In the last few months of my patrol career, the intrusion of Mobile Digital Terminals (MDTs) began eroding the sanctity of the radio car and, in my opinion, the relationships of the partners therein.
Many cops were immediately enthralled by the electronic “toy” they were provided, and they enjoyed the many tools it offered: running license plates without going through dispatch, checking the driver’s statuses of ex-whatevers, sending messages to others throughout our department.
A New Trend Emerged
When passing radio cars on the streets, it became all too common to see one, if not both, occupants staring at the glowing screens the way a nine-year-old watches morning TV. Of course, sometimes, the cops were likely reviewing a call or important message. But I know firsthand that more often than not, they were chatting with an academy friend who worked fifty miles away at another station, or with the sexy-voiced dispatcher, or with their buddy who was stuck working inside as the watch deputy.
Suddenly, rather than seeing Malloy and Reed carrying on conversations about women and criminals while their eyes dutifully scanned the streets, cars, business fronts, and alleys they passed, you saw Beavis and Butthead staring at the MTV in their car, oblivious to anything going on around them.
Similar to Smartphones
In the same way that smartphones have stolen the sanctity of personal visits, the introduction of electronics into radio cars has had the same effect. The way video games swept a generation of children off of the streets and parks and playgrounds, replacing physical activity with mind-numbing blocks of wasted lives, there was now a distraction from the world outside of those patrol cars, and an alternative to idle chat between partners.
As Night Car detectives, my partner and I were out in the field during most of our shifts. We drove around in “slick” cars—sedans of various colors that didn’t have sheriff’s insignia all over them—or sometimes in undercover vehicles of various makes and models. It amazed me how often we would pass a patrol car and the deputies inside would never notice our presence. I recall once pulling alongside one at a stoplight and neither occupant ever looked up to check their surroundings; they were too busy staring at the new digital toy in the car. My partner yelled to startle them, and we all laughed. But was it a laughing matter?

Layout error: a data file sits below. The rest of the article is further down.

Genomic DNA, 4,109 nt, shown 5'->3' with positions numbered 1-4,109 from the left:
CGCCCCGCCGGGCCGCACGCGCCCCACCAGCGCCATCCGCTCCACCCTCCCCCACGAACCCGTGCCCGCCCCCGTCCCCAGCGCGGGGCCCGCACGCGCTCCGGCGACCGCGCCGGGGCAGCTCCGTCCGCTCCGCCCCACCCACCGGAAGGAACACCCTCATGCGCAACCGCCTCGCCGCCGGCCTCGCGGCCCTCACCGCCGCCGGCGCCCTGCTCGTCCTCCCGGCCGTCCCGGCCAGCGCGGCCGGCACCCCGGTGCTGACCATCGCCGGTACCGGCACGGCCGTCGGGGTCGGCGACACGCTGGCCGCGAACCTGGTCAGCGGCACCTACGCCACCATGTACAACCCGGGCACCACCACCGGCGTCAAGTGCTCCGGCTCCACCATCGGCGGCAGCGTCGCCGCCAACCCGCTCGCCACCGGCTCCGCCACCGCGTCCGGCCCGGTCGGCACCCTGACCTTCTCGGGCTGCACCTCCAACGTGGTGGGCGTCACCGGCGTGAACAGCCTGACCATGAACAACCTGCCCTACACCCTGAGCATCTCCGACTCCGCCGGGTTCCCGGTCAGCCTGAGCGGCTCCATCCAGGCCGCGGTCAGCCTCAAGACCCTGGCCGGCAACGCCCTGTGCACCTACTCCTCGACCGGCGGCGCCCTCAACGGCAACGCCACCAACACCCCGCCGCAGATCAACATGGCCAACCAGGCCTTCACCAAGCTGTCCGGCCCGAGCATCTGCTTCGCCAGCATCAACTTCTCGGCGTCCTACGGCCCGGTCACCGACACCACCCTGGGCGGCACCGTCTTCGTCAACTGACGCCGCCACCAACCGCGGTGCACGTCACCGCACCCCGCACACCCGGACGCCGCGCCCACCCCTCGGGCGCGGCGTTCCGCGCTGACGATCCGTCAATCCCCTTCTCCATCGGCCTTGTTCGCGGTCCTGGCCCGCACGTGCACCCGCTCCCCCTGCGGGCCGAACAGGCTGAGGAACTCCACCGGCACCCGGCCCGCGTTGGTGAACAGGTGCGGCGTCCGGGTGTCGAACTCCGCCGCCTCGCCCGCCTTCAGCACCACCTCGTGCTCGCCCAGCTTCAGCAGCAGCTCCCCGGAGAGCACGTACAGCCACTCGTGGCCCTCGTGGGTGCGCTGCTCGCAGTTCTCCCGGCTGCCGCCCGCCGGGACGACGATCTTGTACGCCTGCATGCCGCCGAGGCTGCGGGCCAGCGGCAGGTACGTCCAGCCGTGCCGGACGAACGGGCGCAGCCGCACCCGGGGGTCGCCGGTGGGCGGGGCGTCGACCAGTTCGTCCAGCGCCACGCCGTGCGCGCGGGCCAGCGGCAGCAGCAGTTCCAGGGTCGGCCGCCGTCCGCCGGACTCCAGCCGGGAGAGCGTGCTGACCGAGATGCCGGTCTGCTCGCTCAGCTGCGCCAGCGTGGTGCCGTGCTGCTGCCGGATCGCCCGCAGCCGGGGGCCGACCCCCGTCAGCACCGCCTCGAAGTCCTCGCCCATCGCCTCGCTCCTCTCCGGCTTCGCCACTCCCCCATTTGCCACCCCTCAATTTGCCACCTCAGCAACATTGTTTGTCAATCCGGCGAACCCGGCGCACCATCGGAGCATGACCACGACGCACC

Patrol Training Lessons
When my patrol career first started, my training officer explained the principle of patrol thus: we put ourselves in harm’s way and we hunt bad guys. The car was divided down the center, he said; everything on the right was mine, the left was his. He had better not ever glance over and see a “good shake” or a crime in progress on my side of the car that I had missed.
The point was that even if I was writing a report (yes, we did that with pencils on paper while remaining in the field handling our calls—unlike some agencies), it was my responsibility to constantly look up so that I would know our location and be aware of everything around us.
A Little Stress for Effect
A good training officer would watch for his trainee to fail to look up when the car changed directions, and then he would teach him/her a lesson that would never be forgotten. Halfway down the block where street signs couldn’t be seen, the training officer would slam on the brakes and shout, “I’ve been shot! Where are we, trainee?”
Panic would strike and the trainee would fumble for words while the training officer ramped up the stress, screaming at him, “Are you going to let me die? Where are we, trainee? We need assistance!” Most trainees would only have to experience this once and they would never again be caught unaware of their location. As my training officer had said, “If you miss our location (when turning onto a street), ask. But know where we are at all times.” I spent the rest of my career seeing every street sign on every corner.
Awareness is critical for uniformed patrol officers as their lives and the lives of others depend on it. “Keep your head on a swivel.”
I might be one of those old-school cops who grumbles about how great it was then and how everything has changed and not for the better. It doesn’t mean there isn’t some truth to what I say. Truthfully, I know that police work is more difficult today than it was when I worked patrol. I tip my hat to every person willing nonetheless to continue putting themselves in harm’s way. May God bless you and keep you safe.
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